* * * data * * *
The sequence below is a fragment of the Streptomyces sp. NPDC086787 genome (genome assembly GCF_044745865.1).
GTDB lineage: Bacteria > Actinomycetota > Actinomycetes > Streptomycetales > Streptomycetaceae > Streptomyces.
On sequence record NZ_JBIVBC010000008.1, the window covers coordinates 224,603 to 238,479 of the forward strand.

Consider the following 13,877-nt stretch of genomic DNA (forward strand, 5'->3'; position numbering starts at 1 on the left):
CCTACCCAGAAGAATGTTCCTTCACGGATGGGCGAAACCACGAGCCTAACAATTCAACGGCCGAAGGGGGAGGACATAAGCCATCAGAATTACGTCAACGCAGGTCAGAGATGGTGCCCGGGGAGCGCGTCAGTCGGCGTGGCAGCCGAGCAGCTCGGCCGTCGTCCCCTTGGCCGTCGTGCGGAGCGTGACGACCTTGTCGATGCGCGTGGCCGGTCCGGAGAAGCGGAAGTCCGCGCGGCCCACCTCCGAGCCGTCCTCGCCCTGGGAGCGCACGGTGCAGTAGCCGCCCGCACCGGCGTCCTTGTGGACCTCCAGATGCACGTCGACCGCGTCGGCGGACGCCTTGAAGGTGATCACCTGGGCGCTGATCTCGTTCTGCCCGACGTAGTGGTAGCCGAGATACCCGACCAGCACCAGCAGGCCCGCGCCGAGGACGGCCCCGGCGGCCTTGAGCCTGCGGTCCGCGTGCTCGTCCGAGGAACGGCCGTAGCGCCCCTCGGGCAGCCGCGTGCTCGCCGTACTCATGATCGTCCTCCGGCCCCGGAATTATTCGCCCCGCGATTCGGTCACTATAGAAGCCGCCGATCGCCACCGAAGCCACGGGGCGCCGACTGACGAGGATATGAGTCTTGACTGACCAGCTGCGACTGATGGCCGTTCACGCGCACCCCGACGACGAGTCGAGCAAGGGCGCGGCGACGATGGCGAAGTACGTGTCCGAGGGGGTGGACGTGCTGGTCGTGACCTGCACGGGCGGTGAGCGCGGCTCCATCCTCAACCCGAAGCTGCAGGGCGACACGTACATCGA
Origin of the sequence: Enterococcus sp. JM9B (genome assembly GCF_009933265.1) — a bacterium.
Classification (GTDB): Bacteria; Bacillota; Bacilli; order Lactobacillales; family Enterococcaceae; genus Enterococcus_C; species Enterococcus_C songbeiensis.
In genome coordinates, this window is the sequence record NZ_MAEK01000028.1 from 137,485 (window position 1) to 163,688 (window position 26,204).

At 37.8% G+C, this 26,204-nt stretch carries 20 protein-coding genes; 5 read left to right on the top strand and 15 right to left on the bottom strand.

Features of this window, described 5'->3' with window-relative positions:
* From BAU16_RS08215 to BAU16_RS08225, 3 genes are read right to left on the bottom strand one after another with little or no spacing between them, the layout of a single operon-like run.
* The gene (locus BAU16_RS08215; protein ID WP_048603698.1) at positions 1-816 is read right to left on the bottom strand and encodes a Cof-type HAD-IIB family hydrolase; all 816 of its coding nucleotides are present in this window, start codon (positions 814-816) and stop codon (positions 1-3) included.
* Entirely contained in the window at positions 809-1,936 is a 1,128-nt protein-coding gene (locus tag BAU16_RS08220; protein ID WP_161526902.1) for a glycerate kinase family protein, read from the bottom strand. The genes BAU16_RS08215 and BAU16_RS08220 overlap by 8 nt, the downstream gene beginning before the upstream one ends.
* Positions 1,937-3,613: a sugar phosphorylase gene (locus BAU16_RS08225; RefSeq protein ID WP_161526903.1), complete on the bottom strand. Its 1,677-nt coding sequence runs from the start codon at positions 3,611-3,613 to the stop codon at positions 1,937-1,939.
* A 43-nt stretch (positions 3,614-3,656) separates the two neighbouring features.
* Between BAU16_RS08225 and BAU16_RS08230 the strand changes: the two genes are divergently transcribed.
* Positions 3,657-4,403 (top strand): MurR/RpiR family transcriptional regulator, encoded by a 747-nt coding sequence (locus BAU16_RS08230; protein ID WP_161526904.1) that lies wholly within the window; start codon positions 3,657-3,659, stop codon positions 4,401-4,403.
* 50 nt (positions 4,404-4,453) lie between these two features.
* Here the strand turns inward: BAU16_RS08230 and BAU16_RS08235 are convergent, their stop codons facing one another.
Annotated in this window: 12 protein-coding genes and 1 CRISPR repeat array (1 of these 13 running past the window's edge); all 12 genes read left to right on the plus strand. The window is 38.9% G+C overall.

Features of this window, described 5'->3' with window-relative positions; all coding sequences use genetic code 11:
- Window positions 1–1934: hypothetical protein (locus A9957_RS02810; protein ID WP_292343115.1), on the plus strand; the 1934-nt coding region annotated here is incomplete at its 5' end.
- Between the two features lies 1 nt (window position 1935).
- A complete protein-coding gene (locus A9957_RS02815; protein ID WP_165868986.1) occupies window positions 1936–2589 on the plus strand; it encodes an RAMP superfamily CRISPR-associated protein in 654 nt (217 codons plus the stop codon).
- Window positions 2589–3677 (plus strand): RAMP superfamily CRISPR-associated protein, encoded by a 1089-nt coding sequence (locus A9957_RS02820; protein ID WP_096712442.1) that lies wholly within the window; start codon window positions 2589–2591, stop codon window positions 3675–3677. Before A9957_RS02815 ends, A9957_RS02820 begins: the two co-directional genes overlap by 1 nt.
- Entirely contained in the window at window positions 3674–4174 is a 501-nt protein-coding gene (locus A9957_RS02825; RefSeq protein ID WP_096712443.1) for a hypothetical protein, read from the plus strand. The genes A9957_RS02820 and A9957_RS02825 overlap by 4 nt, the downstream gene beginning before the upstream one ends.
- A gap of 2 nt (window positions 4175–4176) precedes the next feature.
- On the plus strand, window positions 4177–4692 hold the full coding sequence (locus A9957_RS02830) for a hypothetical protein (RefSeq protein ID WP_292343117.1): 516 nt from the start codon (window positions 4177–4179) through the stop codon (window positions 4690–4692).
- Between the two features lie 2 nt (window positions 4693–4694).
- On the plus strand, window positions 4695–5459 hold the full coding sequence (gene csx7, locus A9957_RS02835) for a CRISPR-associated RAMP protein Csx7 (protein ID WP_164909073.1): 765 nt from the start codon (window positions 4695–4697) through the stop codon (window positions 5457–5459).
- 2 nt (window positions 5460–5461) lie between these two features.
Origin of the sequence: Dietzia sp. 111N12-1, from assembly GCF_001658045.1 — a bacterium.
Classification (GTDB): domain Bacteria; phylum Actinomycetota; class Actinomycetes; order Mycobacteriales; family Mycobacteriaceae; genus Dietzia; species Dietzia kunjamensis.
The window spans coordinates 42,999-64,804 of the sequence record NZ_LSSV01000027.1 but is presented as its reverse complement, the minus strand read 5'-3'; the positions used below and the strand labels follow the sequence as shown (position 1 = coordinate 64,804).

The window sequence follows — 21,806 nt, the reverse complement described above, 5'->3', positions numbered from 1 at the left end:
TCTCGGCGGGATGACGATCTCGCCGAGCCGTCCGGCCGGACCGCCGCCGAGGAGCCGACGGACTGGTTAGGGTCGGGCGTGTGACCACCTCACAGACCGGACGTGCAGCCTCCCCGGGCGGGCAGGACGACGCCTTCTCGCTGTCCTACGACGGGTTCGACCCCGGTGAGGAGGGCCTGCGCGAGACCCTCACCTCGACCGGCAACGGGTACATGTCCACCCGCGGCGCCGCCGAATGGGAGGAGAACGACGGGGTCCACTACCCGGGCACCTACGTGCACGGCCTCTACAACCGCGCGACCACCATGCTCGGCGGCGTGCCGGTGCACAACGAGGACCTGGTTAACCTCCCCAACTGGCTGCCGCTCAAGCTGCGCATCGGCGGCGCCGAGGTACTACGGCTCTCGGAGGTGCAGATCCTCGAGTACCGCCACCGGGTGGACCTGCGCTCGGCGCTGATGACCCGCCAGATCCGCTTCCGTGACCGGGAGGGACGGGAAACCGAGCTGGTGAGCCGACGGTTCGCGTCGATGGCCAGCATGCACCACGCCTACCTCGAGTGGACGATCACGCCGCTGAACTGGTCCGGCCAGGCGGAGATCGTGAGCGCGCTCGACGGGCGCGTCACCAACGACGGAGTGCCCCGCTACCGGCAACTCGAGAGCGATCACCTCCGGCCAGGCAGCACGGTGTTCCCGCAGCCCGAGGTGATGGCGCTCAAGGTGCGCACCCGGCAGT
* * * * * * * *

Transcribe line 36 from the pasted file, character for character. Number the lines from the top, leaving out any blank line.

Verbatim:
TCTCGGCGGGATGACGATCTCGCCGAGCCGTCCGGCCGGACCGCCGCCGAGGAGCCGACGGACTGGTTAGGGTCGGGCGTGTGACCACCTCACAGACCGGACGTGCAGCCTCCCCGGGCGGGCAGGACGACGCCTTCTCGCTGTCCTACGACGGGTTCGACCCCGGTGAGGAGGGCCTGCGCGAGACCCTCACCTCGACCGGCAACGGGTACATGTCCACCCGCGGCGCCGCCGAATGGGAGGAGAACGACGGGGTCCACTACCCGGGCACCTACGTGCACGGCCTCTACAACCGCGCGACCACCATGCTCGGCGGCGTGCCGGTGCACAACGAGGACCTGGTTAACCTCCCCAACTGGCTGCCGCTCAAGCTGCGCATCGGCGGCGCCGAGGTACTACGGCTCTCGGAGGTGCAGATCCTCGAGTACCGCCACCGGGTGGACCTGCGCTCGGCGCTGATGACCCGCCAGATCCGCTTCCGTGACCGGGAGGGACGGGAAACCGAGCTGGTGAGCCGACGGTTCGCGTCGATGGCCAGCATGCACCACGCCTACCTCGAGTGGACGATCACGCCGCTGAACTGGTCCGGCCAGGCGGAGATCGTGAGCGCGCTCGACGGGCGCGTCACCAACGACGGAGTGCCCCGCTACCGGCAACTCGAGAGCGATCACCTCCGGCCAGGCAGCACGGTGTTCCCGCAGCCCGAGGTGATGGCGCTCAAGGTGCGCACCCGGCAGT